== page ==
Braille display preferences are currently fairly limited. For the most unique of these options, it is important to note that unlike in iOS and Android’s BrailleBack, VoiceView Braille support is not tied to the focus cursor for the screen reader. It is possible to read beyond the active cursor, so there is an option to highlight its location in Braille. The highlight consists of dots seven and eight underneath all text in focus. I found the lack of options for how to distinguish this cursor somewhat frustrating, as the “highlighting” of a line of Braille with an underline of dots seven and eight can make Braille nearly illegible for me. Other options including choosing between UEB and older literary Braille as well as computer Braille for input and output, and the ability to mute speech while using Braille are welcome and seem to work correctly.

Functionality

Braille support on the Fire is still in its infancy. It is possible to see potential here, and it is in many ways more competent than Android’s BrailleBack, but writing is still quite difficult, and reading is hampered by a lack of necessary formatting metadata which affects both speech and Braille when using the tablet. Also, commands are extremely limited, or at least that was what I was going to say before opening the documentation this morning and finding that the number of available commands had tripled since I had last reviewed them. Clearly this is a point where Amazon is placing some focus and energy. This is great to see, and it’s going to be interesting to see how Braille continues to develop.

Braille on the Fire looks to be coming up roses, so long as you remember that roses have very sharp thorns. Several of which stung me hard during testing. First, there are still some commands which are necessary for using a tablet primarily from a Braille display which are not yet present, including turning pages, and text selection. Second, I could not enter text in the body of an email message. As soon as I began typing, my focus moved out of the editing area and into the auto-completes above the onscreen keyboard. It is possible that I missed something that would have helped with this, but I never found a workaround. Third, and most problematically, when I switched into a “kids” profile, Braille support was lost entirely. On initial load of the profile, both speech and Braille are de-activated until they are turned on in Settings, which is annoying, but can be overcome. Unfortunately, upon re-pairing my Braille display, I found that although it was possible to use some commands from the Braille keyboard to navigate the screen, none of the text read by VoiceView is present on the display.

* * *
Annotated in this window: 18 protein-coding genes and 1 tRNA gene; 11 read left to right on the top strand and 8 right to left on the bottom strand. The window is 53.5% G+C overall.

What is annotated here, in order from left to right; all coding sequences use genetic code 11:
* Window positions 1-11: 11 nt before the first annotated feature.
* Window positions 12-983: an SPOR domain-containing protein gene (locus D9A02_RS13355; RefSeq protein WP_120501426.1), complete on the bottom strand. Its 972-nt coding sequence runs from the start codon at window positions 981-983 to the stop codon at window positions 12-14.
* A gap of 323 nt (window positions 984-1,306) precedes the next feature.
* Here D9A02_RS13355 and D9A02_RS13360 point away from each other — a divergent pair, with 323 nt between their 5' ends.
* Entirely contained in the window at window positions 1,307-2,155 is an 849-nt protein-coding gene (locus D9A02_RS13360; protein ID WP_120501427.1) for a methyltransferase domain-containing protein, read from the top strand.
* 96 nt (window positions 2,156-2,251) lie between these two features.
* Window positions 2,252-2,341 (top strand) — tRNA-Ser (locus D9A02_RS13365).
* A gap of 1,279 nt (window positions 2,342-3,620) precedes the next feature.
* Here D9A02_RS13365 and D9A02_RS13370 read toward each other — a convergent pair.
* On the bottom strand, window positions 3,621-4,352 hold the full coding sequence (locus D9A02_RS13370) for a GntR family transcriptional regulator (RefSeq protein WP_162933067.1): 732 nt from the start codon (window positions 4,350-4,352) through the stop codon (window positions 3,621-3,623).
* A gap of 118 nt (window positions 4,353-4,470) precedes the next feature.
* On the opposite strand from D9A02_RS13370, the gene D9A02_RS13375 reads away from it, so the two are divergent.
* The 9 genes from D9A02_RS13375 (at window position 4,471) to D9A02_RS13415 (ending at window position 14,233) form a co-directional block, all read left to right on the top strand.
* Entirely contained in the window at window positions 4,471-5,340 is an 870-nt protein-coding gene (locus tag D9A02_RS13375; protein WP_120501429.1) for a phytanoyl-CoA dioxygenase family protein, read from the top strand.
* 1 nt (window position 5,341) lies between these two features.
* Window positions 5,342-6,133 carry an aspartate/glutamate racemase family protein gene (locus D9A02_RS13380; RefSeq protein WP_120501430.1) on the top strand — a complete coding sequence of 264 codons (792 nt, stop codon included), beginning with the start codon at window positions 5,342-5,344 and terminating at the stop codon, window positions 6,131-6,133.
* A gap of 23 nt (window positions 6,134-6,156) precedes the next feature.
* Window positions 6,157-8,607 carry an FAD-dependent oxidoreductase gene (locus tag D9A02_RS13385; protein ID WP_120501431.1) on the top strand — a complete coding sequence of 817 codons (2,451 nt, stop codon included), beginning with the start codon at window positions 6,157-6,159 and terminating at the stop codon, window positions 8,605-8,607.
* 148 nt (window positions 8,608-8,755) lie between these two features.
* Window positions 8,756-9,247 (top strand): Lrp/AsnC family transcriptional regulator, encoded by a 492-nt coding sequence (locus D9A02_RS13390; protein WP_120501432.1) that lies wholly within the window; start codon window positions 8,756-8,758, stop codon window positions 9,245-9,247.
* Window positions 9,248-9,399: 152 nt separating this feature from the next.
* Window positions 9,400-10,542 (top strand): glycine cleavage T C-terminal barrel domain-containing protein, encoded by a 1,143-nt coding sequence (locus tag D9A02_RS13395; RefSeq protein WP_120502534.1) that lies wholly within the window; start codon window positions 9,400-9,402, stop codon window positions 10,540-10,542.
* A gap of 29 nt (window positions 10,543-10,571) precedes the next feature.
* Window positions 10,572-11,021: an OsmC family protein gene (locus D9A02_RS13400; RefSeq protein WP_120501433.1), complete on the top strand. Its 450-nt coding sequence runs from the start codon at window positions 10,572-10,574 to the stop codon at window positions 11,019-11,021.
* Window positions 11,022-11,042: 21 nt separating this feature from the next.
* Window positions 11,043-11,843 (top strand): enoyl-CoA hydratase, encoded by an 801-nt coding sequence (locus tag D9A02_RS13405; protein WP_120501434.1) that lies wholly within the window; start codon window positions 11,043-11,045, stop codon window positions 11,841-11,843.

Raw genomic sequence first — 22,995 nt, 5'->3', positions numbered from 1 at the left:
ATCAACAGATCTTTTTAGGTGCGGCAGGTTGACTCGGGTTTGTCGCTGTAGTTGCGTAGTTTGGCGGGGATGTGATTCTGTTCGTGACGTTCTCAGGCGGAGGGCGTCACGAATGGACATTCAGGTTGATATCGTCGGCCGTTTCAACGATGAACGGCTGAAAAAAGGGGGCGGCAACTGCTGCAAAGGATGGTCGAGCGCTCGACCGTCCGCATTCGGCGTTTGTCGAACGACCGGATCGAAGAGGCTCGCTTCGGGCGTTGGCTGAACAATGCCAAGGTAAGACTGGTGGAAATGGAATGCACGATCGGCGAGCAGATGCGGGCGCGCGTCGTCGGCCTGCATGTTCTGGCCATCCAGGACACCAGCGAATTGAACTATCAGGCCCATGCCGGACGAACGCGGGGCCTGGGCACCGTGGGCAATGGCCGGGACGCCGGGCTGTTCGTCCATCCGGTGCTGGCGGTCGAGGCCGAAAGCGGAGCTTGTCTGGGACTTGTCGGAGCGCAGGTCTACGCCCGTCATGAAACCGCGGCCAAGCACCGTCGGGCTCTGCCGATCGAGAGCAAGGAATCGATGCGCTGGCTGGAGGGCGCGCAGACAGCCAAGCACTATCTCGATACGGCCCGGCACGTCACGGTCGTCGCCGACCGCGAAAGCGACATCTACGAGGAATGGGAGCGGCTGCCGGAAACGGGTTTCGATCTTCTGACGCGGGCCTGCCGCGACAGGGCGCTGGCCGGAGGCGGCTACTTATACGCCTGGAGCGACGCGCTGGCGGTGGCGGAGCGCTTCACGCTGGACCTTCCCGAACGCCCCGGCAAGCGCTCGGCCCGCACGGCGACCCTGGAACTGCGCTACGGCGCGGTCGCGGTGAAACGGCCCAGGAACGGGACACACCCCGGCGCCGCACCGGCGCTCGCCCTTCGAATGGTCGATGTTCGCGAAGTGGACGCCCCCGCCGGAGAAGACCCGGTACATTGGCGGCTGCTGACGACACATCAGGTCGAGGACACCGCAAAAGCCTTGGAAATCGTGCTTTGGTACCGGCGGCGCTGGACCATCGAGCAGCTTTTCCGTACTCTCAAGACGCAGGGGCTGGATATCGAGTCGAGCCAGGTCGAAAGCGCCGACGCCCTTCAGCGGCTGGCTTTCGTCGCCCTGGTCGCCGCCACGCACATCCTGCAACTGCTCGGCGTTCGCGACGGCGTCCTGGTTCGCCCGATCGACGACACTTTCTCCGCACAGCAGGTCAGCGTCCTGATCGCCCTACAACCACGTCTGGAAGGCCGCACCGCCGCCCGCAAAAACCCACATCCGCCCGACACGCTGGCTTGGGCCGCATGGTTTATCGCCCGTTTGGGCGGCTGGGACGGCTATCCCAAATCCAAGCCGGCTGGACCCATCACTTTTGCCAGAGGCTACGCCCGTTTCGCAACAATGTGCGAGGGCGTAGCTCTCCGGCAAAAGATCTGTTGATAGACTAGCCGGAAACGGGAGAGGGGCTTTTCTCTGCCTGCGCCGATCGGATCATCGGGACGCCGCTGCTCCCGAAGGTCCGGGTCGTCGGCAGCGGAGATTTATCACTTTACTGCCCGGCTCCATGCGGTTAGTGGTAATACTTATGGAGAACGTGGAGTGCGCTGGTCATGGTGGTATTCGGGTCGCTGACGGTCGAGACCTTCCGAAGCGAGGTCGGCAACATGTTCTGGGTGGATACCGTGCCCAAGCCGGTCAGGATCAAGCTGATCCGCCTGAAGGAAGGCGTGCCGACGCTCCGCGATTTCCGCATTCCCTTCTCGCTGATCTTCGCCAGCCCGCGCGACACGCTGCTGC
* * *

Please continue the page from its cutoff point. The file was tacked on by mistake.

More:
With all of that said, Braille on the Fire tablet can still be used for reading the text of books and websites, and will be able to provide some benefit in manipulating the tablet. I could not recommend this pairing for someone who is dependent on the display for all input or output, but the support already available is promising, especially considering the frequency of improvement we have seen so far.

Conclusion

The Amazon Fire tablet’s Braille support is not yet a complete package, but it is already useful, particularly for those using the Fire as a reading device. If this pace of development is maintained, I expect we will see great things in the next year. In the meantime, if you have the required equipment, it’s worth giving it a spin for yourself. For only being about six months old, the Fire’s Braille support has come quite a way, and I look forward to seeing where it goes in future.